ASU Researchers Search For Clues To Heart Health In Bolivian Jungle

By Holliday Moore
Published: Tuesday, June 6, 2017 - 6:51am
Updated: Tuesday, June 6, 2017 - 7:25am

(Photo courtesy of Ben Trumble and Michael Gurven)
A Tsimane man and his son fishing with bow and arrow.

On the second floor of Arizona State University's life science building, a massive refrigerator hummed as Professor Ben Trumble slid out a flat, stainless steel tray.

It’s one in an endless row of trays waiting to store test tubes filled with very rare blood samples from the healthiest hearts in the world.

“Each of these racks holds seven sets of 100,” said Trumble, who looks forward to filling the refrigerator to capacity. “We'll be able to store several thousand here.”

Trumble is an expert on parasites and pathogens and their impact on humans facing chronic diseases of aging. This summer he will guide students in his new lab on the Tempe campus.

Before he came to ASU, Trumble spent seven years with a team studying parasites and pathogens and their impact on the Tsimane people, an aboriginal tribe in the Bolivian jungle.

They found “Tsimane have the lowest level of atherosclerosis ever recorded.” To the point, Trumble said, “85 percent of Tsimane have no atherosclerosis at all, no coronary calcium.”

It’s the mirror opposite of most Americans, “85 percent of people in the U.S. in the same age range have atherosclerosis," he said.

Trumble’s colleague and director of the Tsimane project, Dr. Michael Gurven, began studying the tribe in 1999.“Ben is more a lab person, analyzing different biomarkers in the blood, whereas my background was more social behavior, cooperation, how people manage risk," Gurven said.

Such as the health risks the Tsimane face hunting and fishing for a daily meal versus the risk of relying on someone else to serve it through a drive through window.

The Tsimane people are the very rare few who live as man did 1,200 years ago, prior to the agricultural age. In the years since, Gurven said we’ve undergone an “epidemiological transition.”

“In other words, the shift from infectious disease to chronic disease," Gurven said.

By chronic, they mean diabetes, arthritis, or heart disease for example. All are diseases relatively new in human health.

“Right now, what we’re experiencing today in sedentary urban cities, that’s just a tiny blip on the scale of human evolution," Trumble said. “So, for 99 percent of the human experience we were living as hunter gatherers.”

When Trumble joined the study in the jungle he figured he’d find people were fit, but never imagined to this degree.

“On hunts with guys over the age of 80, they’d outrun me through the jungle and carry back giant boar," he said.

They rarely witnessed an overweight tribal member.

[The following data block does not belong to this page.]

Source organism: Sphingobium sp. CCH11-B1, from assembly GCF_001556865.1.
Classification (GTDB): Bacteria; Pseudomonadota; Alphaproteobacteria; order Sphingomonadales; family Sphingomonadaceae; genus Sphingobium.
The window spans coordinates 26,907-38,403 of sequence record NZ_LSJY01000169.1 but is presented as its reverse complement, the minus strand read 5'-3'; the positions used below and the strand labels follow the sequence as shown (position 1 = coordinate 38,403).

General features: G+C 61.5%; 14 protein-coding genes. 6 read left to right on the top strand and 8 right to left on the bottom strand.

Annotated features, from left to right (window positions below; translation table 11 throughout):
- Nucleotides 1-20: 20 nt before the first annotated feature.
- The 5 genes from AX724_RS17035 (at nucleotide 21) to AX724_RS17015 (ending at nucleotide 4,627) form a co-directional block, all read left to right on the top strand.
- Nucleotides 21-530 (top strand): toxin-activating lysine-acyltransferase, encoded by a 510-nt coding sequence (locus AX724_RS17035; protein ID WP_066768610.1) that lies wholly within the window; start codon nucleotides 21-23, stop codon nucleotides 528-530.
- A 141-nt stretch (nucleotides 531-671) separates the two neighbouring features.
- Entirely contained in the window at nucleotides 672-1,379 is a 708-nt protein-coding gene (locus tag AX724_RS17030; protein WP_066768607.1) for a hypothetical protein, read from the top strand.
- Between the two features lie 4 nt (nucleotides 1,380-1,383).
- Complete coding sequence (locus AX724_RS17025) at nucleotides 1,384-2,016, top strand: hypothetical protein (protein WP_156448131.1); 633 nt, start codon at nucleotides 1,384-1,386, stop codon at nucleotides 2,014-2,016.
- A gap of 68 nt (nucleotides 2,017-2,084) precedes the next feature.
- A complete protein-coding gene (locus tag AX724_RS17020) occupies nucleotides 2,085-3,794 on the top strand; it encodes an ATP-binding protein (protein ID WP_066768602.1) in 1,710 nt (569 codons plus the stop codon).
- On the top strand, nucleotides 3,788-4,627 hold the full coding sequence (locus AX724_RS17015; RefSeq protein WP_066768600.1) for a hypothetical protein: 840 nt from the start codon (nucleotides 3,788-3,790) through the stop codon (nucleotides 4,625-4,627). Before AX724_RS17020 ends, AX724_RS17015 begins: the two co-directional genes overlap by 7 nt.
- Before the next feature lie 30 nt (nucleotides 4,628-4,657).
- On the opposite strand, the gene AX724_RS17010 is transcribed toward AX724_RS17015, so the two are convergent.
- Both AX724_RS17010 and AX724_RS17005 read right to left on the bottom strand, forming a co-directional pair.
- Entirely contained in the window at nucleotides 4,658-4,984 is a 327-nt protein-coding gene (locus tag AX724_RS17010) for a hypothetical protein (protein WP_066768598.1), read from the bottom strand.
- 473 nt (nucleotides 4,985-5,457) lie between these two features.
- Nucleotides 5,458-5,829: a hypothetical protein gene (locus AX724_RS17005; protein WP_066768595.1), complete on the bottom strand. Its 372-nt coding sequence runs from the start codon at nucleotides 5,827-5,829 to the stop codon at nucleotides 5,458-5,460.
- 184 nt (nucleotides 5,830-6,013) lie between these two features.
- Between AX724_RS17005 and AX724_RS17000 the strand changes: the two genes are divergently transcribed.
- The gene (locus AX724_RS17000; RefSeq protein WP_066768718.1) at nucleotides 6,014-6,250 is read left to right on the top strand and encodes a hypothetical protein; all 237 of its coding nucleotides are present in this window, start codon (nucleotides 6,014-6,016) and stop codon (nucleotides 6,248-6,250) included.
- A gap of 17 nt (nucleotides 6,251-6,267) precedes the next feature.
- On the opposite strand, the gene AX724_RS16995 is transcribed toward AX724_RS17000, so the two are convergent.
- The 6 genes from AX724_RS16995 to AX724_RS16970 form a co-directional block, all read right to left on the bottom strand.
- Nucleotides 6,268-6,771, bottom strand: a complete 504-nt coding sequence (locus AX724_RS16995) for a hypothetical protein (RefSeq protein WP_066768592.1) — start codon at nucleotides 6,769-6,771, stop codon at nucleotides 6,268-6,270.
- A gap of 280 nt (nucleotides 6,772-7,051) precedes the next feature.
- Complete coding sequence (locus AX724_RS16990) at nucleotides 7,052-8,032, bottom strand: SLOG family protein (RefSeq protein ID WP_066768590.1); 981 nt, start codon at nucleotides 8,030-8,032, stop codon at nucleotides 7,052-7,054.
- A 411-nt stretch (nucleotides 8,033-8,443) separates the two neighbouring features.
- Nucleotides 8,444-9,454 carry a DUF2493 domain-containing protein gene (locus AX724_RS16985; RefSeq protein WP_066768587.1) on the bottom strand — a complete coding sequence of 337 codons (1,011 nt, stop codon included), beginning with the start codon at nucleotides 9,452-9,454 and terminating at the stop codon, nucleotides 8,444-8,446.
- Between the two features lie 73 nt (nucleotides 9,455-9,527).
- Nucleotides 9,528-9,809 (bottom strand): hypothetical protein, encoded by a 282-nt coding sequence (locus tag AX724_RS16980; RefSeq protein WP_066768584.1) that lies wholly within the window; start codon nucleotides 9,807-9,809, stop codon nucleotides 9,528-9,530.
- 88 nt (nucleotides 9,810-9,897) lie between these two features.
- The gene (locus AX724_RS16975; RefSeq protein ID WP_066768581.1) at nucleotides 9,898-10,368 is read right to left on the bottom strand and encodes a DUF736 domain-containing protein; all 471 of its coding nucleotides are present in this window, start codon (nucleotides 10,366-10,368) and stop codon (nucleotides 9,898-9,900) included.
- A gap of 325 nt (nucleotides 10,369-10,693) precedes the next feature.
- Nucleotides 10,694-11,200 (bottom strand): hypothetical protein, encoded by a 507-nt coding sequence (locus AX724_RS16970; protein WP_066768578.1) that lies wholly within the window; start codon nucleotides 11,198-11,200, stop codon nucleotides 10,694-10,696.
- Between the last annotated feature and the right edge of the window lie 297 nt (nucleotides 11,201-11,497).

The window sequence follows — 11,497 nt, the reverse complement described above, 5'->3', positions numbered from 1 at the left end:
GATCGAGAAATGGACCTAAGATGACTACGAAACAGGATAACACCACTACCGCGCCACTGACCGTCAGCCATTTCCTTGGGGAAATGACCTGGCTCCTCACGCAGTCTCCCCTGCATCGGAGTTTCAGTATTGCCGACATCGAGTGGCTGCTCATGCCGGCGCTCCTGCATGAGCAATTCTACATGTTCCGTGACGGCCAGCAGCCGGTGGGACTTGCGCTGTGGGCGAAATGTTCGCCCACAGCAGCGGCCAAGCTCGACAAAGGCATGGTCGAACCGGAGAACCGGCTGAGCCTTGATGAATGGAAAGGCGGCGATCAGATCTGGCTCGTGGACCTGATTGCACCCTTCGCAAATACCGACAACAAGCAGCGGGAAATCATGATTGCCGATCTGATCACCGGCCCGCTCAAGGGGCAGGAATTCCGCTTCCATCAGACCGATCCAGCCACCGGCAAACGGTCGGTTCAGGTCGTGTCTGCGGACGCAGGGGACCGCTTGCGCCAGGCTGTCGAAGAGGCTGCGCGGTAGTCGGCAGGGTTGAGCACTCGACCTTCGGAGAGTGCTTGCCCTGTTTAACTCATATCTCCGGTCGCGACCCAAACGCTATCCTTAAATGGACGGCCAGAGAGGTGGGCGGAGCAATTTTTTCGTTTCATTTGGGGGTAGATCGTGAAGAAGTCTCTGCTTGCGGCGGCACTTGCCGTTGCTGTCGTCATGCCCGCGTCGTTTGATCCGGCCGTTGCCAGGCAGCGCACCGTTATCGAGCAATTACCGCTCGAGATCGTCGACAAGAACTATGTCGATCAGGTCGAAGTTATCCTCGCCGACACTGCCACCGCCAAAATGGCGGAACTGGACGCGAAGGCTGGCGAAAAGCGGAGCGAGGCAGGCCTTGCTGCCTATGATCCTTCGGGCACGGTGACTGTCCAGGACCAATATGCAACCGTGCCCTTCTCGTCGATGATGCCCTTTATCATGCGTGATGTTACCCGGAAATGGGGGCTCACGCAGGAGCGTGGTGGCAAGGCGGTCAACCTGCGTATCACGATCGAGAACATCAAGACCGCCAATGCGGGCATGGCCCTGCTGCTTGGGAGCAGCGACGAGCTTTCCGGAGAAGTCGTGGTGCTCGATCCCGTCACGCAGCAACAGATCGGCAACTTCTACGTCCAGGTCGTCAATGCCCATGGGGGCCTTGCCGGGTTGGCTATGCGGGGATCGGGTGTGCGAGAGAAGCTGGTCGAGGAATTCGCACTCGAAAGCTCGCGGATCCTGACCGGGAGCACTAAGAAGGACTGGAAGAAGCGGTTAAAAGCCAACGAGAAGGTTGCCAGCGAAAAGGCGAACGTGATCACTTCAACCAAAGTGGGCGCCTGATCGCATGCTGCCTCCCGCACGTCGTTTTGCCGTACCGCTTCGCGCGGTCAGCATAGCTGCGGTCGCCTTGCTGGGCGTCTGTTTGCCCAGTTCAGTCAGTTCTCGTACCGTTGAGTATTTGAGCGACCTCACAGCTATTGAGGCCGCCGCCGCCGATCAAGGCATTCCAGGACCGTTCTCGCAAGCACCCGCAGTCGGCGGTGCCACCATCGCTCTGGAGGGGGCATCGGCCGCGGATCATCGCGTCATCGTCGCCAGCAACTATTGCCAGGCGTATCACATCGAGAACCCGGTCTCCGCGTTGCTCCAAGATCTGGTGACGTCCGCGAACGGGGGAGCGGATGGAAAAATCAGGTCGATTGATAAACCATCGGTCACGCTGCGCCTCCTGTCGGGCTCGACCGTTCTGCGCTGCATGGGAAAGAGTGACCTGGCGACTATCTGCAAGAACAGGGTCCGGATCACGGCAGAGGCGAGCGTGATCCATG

“They’re not eating processed food, they’re not drinking two or three sodas a day, they don't have any soda,” Gurven said. “Refined sugar consumption is very low, the meat is wild game, it's not factory farmed meat and they're eating lots of fish.”

(Photo courtesy of Ben Trumble and Michael Gurven)
Two men butchering a deer after hunting in the forest.

Both scientists caution, it’s not an endorsement to return to hunting and gathering food, especially if they consider the Tsimane’s risk for infectious diseases.

“More than two-thirds of Tsimane have parasites at any given time,” Trumble said. He attributes part of that to the Tsimane habit of running barefoot through the forests and eating wild game meat.

More than half of them are anemic.

“More than half in the study had high enough levels of inflammation that they would be in dangerous level in the U.S.," he said.

One half of the tribal members studied had hookworm, one-third giardia, and 20 percent had roundworm. Instead of fighting the parasites, the tribal members consider them "old friends," said Trumble.

“They're pathogens or parasites in particular that humans have co-evolved with for millennia,” Gurven said. “So, if you or I got giardia, we'd be in a lot of pain, the first thing we'd do is go to the doctor. Tsimane don’t have that luxury. It's not uncommon to watch a guy chopping trees for hours, just casually mentioning intestinal discomfort."

And, with each infection their immune system strengthens.

“So, you get less of an impact each time you get these infections and that's how vaccines work. Our body gets this immune response," he said.

Gurven warned, however, not to romanticize the Tsimane.

“Their life is hard and we can’t forget that we live longer lives than ever in the history of our species," Gurven said. "Things are pretty good."

Finding the balance between the two is what Trumble and his team hope to discover inside the frozen vials arriving at his ASU lab this summer.

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